US President Donald Trump on Saturday confirmed that Hamza bin Laden, the son and designated heir of al-Qaeda founder Osama bin Laden, had been killed in a counter-terrorism operation along the Afghanistan-Pakistan border.
US media reported in late July and early August, citing intelligence officials, that the younger Bin Laden had been killed sometime in the last two years in an operation that involved the United States.
Secretary of Defence Mark Esper confirmed the death last month, saying it was "his understanding" that Bin Laden was dead, but Trump and other senior officials had not publicly confirmed the news.
"Hamza bin Laden, the high-ranking al-Qaeda member and son of Osama bin Laden, was killed in a United States counterterrorism operation in the Afghanistan/Pakistan region," Trump said in a brief statement issued by the White House.
"The loss of Hamza bin Laden not only deprives Al-Qaeda of important leadership skills and the symbolic connection to his father, but undermines important operational activities of the group."
The statement did not specify the timing of the operation.
The 15th of Osama bin Laden's 20 children and a son of his third wife, Hamza, thought to be about 30 years old, was "emerging as a leader in the Al-Qaeda franchise," the State Department said in announcing a $1m bounty on his head in February 2019 - perhaps after his actual demise.
Sometimes dubbed the "crown prince of jihad," he had put out audio and video messages calling for attacks on the United States and other countries, especially to avenge his father's killing by US forces in Pakistan in May 2011, the department said.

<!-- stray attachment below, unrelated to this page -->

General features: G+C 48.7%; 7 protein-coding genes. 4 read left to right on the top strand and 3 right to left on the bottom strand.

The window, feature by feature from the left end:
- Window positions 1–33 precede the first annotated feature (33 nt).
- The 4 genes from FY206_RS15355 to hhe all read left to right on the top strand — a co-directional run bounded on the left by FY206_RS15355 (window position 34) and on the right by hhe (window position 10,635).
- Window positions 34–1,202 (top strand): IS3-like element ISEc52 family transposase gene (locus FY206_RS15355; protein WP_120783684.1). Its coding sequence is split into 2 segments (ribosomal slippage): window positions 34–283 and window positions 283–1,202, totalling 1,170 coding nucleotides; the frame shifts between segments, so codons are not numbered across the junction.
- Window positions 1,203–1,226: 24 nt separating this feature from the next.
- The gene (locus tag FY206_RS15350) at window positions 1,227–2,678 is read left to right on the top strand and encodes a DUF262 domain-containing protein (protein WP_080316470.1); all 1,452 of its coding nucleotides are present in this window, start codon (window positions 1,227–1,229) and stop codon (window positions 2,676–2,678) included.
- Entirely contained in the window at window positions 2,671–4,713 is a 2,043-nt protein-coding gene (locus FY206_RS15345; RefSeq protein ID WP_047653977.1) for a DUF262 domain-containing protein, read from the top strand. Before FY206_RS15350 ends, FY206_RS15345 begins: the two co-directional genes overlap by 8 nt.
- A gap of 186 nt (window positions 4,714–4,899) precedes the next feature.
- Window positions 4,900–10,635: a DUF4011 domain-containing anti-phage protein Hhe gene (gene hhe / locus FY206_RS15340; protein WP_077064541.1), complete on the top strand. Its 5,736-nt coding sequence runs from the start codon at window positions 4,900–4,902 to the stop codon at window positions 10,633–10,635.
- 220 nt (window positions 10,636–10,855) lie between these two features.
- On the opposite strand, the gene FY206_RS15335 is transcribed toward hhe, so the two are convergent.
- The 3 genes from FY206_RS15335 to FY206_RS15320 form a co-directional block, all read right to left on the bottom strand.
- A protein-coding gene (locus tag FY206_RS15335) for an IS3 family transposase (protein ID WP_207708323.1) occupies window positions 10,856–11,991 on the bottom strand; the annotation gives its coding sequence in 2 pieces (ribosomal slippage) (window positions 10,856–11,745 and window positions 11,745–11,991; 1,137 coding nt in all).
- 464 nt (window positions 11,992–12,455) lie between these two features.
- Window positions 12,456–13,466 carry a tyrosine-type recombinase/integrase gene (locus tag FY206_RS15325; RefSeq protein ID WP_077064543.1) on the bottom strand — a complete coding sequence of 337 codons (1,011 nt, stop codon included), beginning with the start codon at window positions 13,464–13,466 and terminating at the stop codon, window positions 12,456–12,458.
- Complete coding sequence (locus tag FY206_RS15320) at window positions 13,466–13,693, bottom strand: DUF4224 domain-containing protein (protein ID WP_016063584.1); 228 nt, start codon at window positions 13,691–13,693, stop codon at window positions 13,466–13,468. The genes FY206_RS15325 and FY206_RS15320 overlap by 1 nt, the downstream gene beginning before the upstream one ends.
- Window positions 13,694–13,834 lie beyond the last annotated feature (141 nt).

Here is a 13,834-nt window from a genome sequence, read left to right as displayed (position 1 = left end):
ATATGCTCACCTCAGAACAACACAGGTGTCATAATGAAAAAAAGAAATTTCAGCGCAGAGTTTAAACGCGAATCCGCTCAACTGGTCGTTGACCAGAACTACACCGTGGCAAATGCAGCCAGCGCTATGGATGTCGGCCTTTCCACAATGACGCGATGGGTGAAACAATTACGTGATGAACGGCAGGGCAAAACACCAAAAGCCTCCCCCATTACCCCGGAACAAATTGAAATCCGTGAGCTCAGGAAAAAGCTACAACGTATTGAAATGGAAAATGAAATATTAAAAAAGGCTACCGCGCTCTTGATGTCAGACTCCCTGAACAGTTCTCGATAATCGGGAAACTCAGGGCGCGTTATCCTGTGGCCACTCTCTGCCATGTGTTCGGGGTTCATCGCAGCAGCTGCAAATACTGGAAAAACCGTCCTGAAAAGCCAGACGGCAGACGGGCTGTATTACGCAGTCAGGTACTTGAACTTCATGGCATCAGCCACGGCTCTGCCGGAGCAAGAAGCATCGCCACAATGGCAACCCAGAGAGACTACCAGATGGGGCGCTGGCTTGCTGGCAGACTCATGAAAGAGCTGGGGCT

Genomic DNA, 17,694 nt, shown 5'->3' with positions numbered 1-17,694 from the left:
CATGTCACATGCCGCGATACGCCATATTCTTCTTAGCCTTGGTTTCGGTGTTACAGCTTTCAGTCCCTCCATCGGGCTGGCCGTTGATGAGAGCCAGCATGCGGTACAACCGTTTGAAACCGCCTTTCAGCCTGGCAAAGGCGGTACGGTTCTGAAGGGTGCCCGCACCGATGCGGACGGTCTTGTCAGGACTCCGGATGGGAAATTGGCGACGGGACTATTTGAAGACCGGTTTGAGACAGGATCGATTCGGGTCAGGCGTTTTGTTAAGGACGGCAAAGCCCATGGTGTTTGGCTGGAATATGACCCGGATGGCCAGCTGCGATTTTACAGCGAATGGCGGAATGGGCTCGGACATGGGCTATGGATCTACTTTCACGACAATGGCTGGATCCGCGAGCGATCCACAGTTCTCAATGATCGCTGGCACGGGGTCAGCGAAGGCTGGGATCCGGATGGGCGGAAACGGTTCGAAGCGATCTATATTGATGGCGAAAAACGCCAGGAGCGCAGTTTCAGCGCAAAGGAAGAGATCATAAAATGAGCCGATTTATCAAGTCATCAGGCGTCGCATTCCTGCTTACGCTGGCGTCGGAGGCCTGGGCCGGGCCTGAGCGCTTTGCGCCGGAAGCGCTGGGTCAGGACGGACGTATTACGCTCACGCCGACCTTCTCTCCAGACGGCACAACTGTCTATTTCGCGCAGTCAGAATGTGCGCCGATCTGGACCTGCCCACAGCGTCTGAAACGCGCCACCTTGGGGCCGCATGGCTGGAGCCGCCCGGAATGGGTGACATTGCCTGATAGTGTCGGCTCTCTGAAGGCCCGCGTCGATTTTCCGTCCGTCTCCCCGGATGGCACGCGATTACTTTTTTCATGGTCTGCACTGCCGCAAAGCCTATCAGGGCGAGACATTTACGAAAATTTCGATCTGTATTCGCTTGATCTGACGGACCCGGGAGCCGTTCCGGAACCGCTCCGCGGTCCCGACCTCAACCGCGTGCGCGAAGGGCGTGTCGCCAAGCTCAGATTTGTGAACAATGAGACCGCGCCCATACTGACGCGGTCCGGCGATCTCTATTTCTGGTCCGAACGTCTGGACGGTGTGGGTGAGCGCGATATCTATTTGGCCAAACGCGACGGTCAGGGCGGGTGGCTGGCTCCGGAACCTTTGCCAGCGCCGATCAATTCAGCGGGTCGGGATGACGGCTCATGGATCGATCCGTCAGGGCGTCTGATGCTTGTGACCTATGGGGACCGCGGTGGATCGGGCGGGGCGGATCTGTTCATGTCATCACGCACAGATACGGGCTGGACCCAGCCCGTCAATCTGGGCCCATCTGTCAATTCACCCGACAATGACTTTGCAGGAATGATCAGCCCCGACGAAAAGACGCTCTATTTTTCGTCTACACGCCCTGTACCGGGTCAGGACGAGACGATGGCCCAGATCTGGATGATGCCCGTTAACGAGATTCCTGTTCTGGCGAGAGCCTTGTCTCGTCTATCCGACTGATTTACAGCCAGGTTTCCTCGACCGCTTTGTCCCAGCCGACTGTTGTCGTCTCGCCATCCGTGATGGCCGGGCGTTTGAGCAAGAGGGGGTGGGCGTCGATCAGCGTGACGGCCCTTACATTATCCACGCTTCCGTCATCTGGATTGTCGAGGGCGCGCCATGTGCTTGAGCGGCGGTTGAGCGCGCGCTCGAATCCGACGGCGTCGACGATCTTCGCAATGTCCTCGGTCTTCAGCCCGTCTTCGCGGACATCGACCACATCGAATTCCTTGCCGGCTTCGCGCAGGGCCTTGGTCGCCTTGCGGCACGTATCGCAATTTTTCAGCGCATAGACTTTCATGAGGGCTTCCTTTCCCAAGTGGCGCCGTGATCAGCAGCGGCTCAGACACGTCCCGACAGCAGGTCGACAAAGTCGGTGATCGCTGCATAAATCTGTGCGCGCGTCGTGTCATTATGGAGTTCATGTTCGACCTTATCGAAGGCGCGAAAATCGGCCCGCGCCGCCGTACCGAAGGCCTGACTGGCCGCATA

That work made him important in attracting a new generation of followers to the extremist group that carried out the September 11, 2001 attacks on the United States, which left nearly 3 000 people dead.
Osama bin Laden's death and the rise of the more virulent Islamic State group saw Al-Qaeda lose currency with younger jihadists.
But the proliferation of branches and associated jihadist groups in Afghanistan, Yemen, Syria and elsewhere have underscored its continuing potency.
Documents seized in the raid on his father's house in Abbottabad, Pakistan suggested Hamza was being groomed as heir to the Al-Qaeda leadership.
US forces also found a video of Hamza's wedding to the daughter of another senior Al-Qaeda official that is believed to have taken place in Iran.
In 2017, Hamza was placed on the US terror blacklist, seen as a potent future figurehead for the group then led by Ayman al-Zawahiri.